I really liked Lucia. She's a strong Latina woman, who is very open-minded and accepting of Jonah for what he is. She's impressed and in constant awe of his power, rather than being afraid of it. Her landlady, Bridie, thinks of her as a daughter, and pretty much everyone in town likes her and knows she's a hard worker. Luce is just an all-around likable heroine, so the only small issue I had was that I felt like her characterization could have been a little more developed. I thought perhaps her past and her feelings surrounding that could have been brought out a bit more, but at the same time, I recognize that this was primarily Jonah's story and between that and everything else going on, there wasn't a lot of extra room. So in the end, I wasn't too perturbed by this.
Overall, I very much enjoyed The Healer. It's a unique story that really drew me in and definitely kept me reading. I waffled a bit on my rating between giving it 4.5 stars and the full five, but went with 4.5. Aside from Lucia's weaker characterization there were a few other minor things that bothered me just enough to drop the half-star. Jonah and Lucia fall in love very quickly, within only a couple of days, which kind of pushes the bounds of credibility a bit. But the two things that helped to mitigate this some is the paranormal element which implies that they are somehow soul mates and also the author is very good at expressing the deep emotional connection between these characters. One other thing that I wasn't overly fond of is that the author engages in head-hopping narration. Especially in scenes involving multiple characters, she may change the POV every paragraph or two. I was still able to keep up with it, but I couldn't help wondering what it might have been like to get that deep POV that's only afforded by staying in one character's perspective for an entire scene. Lastly, I did pick up on a tiny bit of repetition, but it wasn't too bad. Although together, these things were enough for me knock off the half-star, they didn't really detract much from my overall enjoyment of the book. It was my first read by the prolific Sharon Sala, but it definitely won't be my last. I look forward to exploring more of her backlist soon.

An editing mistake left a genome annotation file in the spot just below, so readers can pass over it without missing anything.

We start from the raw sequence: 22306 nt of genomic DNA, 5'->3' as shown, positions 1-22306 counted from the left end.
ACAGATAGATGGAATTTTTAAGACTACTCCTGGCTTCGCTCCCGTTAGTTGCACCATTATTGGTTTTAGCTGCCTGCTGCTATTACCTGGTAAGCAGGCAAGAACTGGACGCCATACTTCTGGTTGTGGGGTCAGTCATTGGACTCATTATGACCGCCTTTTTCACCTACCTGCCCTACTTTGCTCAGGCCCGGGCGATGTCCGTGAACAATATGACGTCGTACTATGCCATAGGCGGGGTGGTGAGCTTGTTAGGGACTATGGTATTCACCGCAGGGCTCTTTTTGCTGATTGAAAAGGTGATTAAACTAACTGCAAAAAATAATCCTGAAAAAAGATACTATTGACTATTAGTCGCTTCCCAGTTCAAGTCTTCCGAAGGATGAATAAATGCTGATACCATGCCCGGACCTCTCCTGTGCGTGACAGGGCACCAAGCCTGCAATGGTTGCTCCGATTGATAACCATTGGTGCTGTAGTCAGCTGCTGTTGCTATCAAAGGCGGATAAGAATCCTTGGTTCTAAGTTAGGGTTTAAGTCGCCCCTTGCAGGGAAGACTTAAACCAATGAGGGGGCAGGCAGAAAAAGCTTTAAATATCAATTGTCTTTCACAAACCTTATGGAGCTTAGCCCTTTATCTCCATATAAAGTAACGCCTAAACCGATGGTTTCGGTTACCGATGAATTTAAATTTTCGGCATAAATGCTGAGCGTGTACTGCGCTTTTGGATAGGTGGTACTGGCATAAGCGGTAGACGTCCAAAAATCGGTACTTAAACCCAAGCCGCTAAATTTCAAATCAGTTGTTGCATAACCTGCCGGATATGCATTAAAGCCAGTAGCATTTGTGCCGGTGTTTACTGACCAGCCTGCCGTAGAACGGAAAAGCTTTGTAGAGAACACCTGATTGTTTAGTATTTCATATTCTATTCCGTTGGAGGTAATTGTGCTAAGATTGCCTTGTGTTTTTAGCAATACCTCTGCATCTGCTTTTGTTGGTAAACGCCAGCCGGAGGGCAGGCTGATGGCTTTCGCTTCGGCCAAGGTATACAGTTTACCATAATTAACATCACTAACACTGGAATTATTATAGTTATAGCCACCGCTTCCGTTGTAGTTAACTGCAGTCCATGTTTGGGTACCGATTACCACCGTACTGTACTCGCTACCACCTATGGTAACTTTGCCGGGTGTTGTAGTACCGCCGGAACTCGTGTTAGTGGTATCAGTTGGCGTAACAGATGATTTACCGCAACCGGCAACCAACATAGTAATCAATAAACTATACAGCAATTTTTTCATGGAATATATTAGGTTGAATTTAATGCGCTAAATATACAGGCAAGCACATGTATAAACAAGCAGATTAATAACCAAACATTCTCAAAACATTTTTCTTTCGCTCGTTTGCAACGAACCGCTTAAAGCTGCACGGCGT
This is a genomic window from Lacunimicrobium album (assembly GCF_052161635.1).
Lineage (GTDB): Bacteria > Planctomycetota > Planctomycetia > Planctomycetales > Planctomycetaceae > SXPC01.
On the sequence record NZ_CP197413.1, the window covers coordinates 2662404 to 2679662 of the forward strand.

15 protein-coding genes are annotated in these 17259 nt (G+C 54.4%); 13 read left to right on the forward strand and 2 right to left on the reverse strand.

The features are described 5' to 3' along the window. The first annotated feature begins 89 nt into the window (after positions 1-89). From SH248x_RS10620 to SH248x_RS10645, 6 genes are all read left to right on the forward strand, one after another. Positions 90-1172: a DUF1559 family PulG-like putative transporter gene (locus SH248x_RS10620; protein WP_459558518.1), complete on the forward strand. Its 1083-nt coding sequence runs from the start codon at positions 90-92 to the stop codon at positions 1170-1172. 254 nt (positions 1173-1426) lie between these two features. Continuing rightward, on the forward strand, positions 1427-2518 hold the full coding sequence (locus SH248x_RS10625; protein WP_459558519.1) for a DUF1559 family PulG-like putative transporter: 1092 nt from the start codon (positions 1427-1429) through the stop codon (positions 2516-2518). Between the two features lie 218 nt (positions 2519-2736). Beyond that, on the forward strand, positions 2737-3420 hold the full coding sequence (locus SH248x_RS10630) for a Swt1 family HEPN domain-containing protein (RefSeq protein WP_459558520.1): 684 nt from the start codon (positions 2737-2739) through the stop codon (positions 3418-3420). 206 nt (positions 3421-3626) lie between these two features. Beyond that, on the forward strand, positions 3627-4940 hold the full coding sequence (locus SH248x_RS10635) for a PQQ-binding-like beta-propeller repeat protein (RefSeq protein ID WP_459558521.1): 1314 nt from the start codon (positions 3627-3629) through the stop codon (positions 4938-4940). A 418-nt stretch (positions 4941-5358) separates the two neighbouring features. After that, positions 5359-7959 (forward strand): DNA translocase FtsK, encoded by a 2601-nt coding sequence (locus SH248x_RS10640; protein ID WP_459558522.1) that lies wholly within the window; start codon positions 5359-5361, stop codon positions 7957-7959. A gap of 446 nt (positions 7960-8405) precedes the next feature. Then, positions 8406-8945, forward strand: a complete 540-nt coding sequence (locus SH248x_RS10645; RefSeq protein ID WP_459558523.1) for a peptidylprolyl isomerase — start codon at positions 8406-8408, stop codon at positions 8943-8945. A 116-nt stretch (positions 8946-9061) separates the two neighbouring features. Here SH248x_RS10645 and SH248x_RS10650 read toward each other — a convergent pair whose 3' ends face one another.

You May Also Enjoy
Only by Your Touch by Catherine Anderson
The Hope Chest Reviews on Facebook